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An Enigma: How Did Such A Man Wield Great Power Over The Indian Continent?
on 4 December 2013
This is the first volume (688 pages) of a two volume work by Ramachandra Guha. It focuses on Gandhi's youthful years when he developed his ideas and methods of passive resistance against white-ruled South Africa. We are told he was a poor scholar at school in Gujarat, and then of his more exciting and fruitful educational experience in London. At this time politics was of little importance to Gandhi, his main interest was vegetarianism.
Gandhi is almost always pictured in a loin cloth, yet he used to dress in a very elegant fashion complete with top hat when he was training as a barrister. Very few leaders have had such a mountain of biographical writing heaped on them as Gandhi. There is an 8-volume work by Tendulkar, others have laboured over his 98 volumes of letters, articles and speeches contained in his 'Collected Works'.
Gandhi had many unattractive qualities. He was crafty, manipulative, conducted some very odd activities with young virgins, and he treated his wife appallingly. The well-known author has focused his primary research on Gandhi's mountain of press cuttings and letters, most of which were found forgotten in the Gandhi Museum in Delhi. His main purpose is to remind the reader of the importance of Gandhi's earlier years.
Gandhi returned to India after failing as a barrister due mainly to his very poor oral skills. Deciding to go to South Africa he was in due course a successful lawyer. It was here midst a dreadful racist regime that he began to hone his techniques of satyagraha (truth force). It is worth remembering however that initially the young Gandhi voiced views of blacks, who he called 'raw Kaffirs', that smacked of racism.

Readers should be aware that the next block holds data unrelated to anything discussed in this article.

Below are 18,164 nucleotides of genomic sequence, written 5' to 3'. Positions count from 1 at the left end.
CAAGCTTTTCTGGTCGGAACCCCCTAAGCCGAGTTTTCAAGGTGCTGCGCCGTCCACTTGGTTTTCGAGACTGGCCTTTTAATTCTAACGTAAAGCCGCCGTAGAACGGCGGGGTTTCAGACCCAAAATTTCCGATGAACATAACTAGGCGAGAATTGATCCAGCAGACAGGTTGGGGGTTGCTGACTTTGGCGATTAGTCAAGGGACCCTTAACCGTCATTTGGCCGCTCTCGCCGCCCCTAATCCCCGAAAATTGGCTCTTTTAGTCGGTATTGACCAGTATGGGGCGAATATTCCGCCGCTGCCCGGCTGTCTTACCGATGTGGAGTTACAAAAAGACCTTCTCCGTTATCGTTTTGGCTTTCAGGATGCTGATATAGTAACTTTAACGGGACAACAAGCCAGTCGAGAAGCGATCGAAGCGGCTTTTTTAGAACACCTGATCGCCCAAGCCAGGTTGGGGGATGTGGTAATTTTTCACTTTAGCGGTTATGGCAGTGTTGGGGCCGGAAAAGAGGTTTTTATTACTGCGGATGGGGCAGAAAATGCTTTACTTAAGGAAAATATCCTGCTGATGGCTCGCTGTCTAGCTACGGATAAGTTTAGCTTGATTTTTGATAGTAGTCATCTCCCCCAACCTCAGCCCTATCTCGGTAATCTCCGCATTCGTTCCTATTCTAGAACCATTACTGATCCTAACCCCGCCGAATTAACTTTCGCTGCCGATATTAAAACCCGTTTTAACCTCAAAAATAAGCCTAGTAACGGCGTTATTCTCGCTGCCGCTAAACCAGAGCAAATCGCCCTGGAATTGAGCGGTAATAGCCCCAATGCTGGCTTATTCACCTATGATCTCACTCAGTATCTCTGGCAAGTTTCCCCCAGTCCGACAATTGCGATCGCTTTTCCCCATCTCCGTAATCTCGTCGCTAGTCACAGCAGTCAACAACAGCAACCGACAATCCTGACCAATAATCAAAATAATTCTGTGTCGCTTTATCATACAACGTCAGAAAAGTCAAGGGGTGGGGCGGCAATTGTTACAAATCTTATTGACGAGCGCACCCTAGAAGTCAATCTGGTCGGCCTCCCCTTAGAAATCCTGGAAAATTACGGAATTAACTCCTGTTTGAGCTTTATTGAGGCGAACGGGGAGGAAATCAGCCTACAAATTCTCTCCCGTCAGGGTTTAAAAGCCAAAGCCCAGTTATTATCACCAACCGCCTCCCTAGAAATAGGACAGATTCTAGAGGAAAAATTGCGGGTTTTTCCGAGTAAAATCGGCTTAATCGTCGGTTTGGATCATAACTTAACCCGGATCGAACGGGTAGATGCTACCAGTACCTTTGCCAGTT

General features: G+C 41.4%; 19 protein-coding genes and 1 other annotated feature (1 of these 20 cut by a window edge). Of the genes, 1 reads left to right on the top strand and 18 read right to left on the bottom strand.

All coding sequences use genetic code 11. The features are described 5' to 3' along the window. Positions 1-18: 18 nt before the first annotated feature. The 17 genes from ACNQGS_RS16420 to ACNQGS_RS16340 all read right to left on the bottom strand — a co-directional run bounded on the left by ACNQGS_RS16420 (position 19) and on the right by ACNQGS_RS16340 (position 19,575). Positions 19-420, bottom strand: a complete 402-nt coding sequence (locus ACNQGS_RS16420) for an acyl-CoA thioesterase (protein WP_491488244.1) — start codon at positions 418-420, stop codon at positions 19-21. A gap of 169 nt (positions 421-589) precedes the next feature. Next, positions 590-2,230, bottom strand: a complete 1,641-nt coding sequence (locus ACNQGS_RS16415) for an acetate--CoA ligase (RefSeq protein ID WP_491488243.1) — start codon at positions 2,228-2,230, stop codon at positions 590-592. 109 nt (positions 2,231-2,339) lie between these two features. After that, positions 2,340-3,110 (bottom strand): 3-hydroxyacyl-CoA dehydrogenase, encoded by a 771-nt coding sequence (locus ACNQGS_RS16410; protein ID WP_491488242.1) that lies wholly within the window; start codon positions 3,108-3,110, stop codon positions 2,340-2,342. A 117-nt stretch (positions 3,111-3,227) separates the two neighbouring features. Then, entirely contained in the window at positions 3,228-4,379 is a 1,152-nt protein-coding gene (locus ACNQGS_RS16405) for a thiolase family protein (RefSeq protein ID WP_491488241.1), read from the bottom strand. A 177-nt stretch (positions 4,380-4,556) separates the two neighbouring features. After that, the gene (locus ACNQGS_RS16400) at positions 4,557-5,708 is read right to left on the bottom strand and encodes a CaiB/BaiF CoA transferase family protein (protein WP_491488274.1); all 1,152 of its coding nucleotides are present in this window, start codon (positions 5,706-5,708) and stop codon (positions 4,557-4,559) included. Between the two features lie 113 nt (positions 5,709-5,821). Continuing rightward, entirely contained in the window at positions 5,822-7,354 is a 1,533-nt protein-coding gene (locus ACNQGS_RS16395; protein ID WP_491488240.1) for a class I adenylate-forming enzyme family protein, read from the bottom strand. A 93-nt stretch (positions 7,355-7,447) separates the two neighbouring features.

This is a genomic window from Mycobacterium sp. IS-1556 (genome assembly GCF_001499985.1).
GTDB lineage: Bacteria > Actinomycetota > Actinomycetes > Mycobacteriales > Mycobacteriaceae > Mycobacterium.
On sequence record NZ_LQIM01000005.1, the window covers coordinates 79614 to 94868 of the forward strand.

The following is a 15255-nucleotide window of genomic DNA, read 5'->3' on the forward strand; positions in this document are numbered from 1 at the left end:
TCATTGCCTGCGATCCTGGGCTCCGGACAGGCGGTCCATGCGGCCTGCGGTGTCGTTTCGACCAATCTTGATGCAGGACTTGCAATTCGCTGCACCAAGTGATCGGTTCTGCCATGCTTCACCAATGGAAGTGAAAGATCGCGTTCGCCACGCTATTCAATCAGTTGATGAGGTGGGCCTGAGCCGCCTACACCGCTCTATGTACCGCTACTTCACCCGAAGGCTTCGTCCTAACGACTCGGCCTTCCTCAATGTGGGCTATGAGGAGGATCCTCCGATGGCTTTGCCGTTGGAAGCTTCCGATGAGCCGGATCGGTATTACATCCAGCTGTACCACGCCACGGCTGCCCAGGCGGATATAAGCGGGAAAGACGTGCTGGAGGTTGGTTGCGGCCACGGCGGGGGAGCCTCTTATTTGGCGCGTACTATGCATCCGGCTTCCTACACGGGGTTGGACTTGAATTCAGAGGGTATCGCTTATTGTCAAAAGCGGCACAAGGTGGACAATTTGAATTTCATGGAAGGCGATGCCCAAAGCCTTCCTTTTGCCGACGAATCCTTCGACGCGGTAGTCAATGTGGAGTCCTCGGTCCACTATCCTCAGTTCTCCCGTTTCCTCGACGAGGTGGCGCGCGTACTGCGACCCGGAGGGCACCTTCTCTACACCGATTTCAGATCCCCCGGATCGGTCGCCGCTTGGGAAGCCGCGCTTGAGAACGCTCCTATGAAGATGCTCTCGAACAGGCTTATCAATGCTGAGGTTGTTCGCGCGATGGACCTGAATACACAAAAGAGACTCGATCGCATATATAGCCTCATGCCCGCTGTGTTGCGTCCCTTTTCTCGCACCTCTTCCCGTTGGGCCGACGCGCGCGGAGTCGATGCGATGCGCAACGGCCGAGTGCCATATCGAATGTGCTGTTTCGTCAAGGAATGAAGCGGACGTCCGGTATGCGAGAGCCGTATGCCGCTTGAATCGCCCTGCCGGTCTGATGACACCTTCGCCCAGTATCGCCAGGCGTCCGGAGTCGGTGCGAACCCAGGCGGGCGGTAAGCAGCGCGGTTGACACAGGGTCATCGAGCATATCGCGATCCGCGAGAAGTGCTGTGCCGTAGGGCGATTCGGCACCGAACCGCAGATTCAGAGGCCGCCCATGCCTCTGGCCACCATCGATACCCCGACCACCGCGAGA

The author gives voluminous detail about Gandhi's personal habits, for example his dietary fads, his obsessions with dress and sexual hygiene. He was utterly ruthless in imposing these on the communities he created. It is suggested here, others have done the same, that in this respect he was inspired by Leo Tolstoy and his emphasis on back-to-nature.
He imposed autocratic rules on his household, never failing to criticise his wife for her failings, real or imagined. When she was critically ill he told her he could not be with her because of the political struggle. He once made her travel back to his own Colony in torrential rain despite doctors telling him she might die. In short, he was a rather nasty domestic tyrant.
Gandhi's famous truth force was in fact 'stolen' from his many Quaker and Baptist friends. What is seldom pointed out by the admirers of this technique is that to have employed it (as some Dutch did in 1943) against Hitler or Stalin or Mao would have led to certain extermination. Gandhi's fortune was that the British had some scruples and some respect for the law.
This is a very well written account that reveals much of his subject's life that has been ignored for far too long by other writers. It is a pity that the book is heavily weighted in favour of the views of Gandhi's friends and admirers. To be fair, Guha does quote at length Gladstone's views of Gandhi which are illuminating:'The workings of his conscience are inscrutable .....and produce complications in wholly unexpected places. His ethical and intellectual attitude...baffles the ordinary processes of thought'.
Guha makes clear that Gandhi dwelt on trivia as opposed to detail. Other writers have also pointed out that his much vaunted fasting was in fact emotional blackmail and it frequently failed. Nevertheless, this remarkable man grew up to hold sway over millions of Indians. We hope that in his second volume the author will reveal just how he achieved this.